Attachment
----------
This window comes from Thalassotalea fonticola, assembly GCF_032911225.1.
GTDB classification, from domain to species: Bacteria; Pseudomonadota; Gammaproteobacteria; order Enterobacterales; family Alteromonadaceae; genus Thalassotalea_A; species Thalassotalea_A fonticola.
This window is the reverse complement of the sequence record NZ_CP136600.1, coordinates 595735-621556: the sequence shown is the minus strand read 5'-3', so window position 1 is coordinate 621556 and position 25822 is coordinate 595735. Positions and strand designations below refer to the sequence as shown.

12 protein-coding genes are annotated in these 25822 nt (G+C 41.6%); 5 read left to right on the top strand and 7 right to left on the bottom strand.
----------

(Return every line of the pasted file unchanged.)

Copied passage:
This window comes from Thalassotalea fonticola, assembly GCF_032911225.1.
GTDB classification, from domain to species: Bacteria; Pseudomonadota; Gammaproteobacteria; order Enterobacterales; family Alteromonadaceae; genus Thalassotalea_A; species Thalassotalea_A fonticola.
This window is the reverse complement of the sequence record NZ_CP136600.1, coordinates 595735-621556: the sequence shown is the minus strand read 5'-3', so window position 1 is coordinate 621556 and position 25822 is coordinate 595735. Positions and strand designations below refer to the sequence as shown.

12 protein-coding genes are annotated in these 25822 nt (G+C 41.6%); 5 read left to right on the top strand and 7 right to left on the bottom strand.